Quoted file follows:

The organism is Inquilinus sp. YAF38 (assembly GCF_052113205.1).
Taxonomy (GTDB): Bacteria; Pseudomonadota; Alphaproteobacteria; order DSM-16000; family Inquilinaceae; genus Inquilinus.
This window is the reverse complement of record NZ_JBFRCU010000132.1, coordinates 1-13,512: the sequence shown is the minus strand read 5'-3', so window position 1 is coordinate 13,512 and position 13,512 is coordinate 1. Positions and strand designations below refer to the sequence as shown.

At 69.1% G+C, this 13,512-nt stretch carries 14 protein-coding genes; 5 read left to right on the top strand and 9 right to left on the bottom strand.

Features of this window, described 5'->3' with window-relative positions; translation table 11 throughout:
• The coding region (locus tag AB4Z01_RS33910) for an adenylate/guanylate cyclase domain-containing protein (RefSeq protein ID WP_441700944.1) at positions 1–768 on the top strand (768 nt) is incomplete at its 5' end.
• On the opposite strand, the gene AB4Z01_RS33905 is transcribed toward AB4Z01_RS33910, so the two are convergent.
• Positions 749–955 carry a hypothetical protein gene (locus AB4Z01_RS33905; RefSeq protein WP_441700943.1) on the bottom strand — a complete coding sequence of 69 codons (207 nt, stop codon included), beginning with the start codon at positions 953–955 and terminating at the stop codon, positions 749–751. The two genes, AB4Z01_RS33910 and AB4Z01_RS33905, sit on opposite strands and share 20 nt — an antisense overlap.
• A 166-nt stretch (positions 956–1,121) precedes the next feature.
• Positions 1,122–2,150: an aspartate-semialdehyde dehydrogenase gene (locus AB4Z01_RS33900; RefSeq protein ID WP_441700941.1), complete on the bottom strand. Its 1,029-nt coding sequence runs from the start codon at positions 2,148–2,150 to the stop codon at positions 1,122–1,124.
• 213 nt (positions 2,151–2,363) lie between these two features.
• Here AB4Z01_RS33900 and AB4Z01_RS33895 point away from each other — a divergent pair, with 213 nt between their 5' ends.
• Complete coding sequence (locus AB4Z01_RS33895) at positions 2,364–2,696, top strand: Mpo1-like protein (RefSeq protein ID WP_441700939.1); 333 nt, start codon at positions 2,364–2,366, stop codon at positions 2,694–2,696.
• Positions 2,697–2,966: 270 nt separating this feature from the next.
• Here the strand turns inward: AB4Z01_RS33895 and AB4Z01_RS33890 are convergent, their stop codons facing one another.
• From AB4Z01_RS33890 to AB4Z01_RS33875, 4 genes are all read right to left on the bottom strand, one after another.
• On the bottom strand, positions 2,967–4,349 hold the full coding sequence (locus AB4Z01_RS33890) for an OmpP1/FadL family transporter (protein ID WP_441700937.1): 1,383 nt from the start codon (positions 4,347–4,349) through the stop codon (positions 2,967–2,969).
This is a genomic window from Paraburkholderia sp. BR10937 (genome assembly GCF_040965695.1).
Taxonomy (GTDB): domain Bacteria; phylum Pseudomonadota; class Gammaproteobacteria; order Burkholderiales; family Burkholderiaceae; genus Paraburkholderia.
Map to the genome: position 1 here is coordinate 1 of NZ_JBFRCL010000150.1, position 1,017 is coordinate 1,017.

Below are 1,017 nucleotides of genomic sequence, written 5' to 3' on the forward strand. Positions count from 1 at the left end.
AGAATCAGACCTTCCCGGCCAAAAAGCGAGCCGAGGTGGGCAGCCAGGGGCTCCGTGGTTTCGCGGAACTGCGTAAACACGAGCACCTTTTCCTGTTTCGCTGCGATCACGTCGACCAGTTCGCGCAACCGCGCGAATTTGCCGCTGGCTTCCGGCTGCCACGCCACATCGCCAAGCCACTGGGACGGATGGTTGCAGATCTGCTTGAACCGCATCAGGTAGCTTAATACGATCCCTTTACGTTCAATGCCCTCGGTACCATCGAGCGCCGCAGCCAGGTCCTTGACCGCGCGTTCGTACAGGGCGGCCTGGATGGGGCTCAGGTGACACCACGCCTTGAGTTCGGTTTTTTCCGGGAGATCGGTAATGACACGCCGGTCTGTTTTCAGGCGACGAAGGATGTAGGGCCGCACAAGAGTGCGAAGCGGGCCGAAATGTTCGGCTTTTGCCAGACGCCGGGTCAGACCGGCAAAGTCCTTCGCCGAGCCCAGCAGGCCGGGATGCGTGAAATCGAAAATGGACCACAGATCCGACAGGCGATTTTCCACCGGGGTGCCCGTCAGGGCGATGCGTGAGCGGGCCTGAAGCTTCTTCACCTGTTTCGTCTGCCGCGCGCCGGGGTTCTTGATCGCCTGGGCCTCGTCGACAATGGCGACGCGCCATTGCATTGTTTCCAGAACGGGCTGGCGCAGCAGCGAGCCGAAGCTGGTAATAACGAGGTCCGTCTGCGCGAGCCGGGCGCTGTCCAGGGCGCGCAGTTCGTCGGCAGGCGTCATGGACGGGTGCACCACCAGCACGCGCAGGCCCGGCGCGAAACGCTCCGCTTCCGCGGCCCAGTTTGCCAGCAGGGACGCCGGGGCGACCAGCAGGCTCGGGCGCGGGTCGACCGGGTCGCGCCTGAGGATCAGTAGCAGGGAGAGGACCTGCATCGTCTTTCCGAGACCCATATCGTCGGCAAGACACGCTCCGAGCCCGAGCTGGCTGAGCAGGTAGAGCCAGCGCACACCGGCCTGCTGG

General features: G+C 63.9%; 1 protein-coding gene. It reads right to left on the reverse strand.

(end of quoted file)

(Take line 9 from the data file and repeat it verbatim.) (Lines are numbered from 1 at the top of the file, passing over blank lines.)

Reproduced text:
• A 166-nt stretch (positions 956–1,121) precedes the next feature.